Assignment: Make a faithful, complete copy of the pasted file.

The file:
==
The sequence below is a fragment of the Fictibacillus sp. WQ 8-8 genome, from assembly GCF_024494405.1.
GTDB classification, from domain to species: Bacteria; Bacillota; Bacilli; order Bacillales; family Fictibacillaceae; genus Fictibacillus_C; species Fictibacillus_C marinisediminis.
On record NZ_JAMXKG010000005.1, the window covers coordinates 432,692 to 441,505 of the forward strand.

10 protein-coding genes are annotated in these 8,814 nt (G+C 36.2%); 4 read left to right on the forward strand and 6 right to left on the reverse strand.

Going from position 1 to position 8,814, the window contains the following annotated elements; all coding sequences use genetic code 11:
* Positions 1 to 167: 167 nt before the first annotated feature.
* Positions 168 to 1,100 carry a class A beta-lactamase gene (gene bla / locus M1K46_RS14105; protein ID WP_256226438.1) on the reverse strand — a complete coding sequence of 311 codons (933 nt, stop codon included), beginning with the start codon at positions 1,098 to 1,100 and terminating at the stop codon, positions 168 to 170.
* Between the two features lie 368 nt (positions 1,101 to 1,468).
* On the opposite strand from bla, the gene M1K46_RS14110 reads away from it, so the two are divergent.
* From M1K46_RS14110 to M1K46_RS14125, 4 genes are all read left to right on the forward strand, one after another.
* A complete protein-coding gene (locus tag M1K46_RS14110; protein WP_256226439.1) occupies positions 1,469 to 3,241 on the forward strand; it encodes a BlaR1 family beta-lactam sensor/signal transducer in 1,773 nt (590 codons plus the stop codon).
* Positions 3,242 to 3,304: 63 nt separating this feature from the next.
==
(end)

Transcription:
The sequence below is a fragment of the Fictibacillus sp. WQ 8-8 genome, from assembly GCF_024494405.1.
GTDB classification, from domain to species: Bacteria; Bacillota; Bacilli; order Bacillales; family Fictibacillaceae; genus Fictibacillus_C; species Fictibacillus_C marinisediminis.
On record NZ_JAMXKG010000005.1, the window covers coordinates 432,692 to 441,505 of the forward strand.

10 protein-coding genes are annotated in these 8,814 nt (G+C 36.2%); 4 read left to right on the forward strand and 6 right to left on the reverse strand.

Going from position 1 to position 8,814, the window contains the following annotated elements; all coding sequences use genetic code 11:
* Positions 1 to 167: 167 nt before the first annotated feature.
* Positions 168 to 1,100 carry a class A beta-lactamase gene (gene bla / locus M1K46_RS14105; protein ID WP_256226438.1) on the reverse strand — a complete coding sequence of 311 codons (933 nt, stop codon included), beginning with the start codon at positions 1,098 to 1,100 and terminating at the stop codon, positions 168 to 170.
* Between the two features lie 368 nt (positions 1,101 to 1,468).
* On the opposite strand from bla, the gene M1K46_RS14110 reads away from it, so the two are divergent.
* From M1K46_RS14110 to M1K46_RS14125, 4 genes are all read left to right on the forward strand, one after another.
* A complete protein-coding gene (locus tag M1K46_RS14110; protein WP_256226439.1) occupies positions 1,469 to 3,241 on the forward strand; it encodes a BlaR1 family beta-lactam sensor/signal transducer in 1,773 nt (590 codons plus the stop codon).
* Positions 3,242 to 3,304: 63 nt separating this feature from the next.